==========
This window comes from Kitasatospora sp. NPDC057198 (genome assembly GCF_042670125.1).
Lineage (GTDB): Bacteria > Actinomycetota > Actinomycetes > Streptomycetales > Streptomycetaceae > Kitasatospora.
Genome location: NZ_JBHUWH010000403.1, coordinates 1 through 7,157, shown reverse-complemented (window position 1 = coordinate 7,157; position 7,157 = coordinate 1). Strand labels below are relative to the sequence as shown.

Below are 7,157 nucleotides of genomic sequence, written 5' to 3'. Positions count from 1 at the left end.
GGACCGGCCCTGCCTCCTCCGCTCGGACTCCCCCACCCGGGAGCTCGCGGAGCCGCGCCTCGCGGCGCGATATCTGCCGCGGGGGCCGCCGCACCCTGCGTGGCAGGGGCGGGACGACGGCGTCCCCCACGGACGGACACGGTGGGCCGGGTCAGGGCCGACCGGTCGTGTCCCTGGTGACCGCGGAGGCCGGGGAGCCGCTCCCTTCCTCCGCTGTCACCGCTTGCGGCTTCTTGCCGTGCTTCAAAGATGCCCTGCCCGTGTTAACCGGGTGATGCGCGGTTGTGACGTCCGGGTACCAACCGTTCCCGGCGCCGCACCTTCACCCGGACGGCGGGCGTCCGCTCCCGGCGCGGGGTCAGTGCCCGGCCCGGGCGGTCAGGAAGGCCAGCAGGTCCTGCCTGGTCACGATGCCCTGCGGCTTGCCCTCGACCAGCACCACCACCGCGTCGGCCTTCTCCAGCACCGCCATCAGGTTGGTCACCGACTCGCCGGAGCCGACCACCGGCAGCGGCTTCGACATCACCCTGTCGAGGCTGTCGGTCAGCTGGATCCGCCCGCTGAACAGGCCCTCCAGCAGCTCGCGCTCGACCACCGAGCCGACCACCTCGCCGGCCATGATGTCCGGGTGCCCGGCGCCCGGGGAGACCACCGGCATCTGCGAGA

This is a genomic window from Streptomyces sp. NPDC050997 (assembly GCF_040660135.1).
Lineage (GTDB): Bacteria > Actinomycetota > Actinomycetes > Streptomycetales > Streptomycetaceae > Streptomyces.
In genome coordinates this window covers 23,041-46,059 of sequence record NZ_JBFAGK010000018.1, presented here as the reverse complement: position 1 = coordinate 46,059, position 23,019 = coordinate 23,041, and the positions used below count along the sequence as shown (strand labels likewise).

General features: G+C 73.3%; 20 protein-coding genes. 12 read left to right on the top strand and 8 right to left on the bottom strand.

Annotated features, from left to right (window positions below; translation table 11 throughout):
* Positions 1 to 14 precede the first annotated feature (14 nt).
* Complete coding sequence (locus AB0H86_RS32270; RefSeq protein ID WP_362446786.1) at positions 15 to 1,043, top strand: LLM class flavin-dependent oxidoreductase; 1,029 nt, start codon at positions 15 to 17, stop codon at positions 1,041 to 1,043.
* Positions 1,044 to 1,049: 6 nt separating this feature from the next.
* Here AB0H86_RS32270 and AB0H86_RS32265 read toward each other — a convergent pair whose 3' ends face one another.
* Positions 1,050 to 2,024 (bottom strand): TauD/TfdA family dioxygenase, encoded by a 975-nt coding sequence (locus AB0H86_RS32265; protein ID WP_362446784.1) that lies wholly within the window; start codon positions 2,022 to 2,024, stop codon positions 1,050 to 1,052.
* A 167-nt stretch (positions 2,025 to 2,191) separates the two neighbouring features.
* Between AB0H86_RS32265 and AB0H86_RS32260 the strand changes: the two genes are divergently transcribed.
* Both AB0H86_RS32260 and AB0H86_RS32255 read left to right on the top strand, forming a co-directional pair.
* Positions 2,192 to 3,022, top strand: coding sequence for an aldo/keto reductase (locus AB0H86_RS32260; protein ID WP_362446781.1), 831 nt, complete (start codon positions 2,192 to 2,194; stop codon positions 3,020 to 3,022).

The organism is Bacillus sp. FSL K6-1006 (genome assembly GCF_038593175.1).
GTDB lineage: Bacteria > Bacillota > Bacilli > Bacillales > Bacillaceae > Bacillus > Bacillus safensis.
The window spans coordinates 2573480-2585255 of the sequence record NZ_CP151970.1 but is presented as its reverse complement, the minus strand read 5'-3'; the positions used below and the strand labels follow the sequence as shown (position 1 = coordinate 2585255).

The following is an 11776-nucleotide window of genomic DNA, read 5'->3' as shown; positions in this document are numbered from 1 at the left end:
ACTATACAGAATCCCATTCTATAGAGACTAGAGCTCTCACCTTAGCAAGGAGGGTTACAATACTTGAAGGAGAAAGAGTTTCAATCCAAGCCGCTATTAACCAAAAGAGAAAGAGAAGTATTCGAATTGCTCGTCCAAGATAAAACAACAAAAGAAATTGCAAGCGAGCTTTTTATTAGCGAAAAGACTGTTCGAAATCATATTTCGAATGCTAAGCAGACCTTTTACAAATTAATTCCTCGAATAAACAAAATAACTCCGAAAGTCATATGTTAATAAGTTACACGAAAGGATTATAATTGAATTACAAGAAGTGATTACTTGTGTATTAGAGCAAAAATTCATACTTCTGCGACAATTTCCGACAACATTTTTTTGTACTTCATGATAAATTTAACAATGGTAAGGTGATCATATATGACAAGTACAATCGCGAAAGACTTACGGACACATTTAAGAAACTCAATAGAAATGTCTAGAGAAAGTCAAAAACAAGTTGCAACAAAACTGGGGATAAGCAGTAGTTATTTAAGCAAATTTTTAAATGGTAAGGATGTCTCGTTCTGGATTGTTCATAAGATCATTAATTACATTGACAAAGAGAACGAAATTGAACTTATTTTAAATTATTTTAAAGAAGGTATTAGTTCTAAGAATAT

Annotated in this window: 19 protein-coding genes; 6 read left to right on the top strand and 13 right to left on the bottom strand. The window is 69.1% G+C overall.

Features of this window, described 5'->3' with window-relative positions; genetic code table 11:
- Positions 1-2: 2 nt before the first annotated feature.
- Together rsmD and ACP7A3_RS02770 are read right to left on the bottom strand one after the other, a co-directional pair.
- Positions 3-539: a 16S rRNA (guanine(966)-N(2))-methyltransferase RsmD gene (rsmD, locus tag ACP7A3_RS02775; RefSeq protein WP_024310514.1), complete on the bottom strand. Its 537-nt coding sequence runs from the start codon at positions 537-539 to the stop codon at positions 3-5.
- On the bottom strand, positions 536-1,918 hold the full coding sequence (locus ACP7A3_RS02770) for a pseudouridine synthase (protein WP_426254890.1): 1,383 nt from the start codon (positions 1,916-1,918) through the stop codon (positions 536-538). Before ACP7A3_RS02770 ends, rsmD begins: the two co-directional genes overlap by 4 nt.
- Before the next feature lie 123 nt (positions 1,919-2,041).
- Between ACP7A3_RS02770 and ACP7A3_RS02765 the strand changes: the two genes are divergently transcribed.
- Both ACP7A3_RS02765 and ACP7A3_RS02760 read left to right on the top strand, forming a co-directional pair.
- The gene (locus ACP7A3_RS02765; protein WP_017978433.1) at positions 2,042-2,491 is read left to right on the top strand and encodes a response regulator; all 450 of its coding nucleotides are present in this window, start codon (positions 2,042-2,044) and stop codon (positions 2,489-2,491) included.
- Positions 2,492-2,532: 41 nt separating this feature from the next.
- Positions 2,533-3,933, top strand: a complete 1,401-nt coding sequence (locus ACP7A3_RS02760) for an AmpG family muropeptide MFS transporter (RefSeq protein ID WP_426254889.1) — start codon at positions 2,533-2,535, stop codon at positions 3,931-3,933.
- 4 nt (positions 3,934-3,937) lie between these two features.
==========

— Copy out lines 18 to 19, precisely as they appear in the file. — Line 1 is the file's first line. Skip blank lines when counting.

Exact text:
* Both AB0H86_RS32260 and AB0H86_RS32255 read left to right on the top strand, forming a co-directional pair.
* Positions 2,192 to 3,022, top strand: coding sequence for an aldo/keto reductase (locus AB0H86_RS32260; protein ID WP_362446781.1), 831 nt, complete (start codon positions 2,192 to 2,194; stop codon positions 3,020 to 3,022).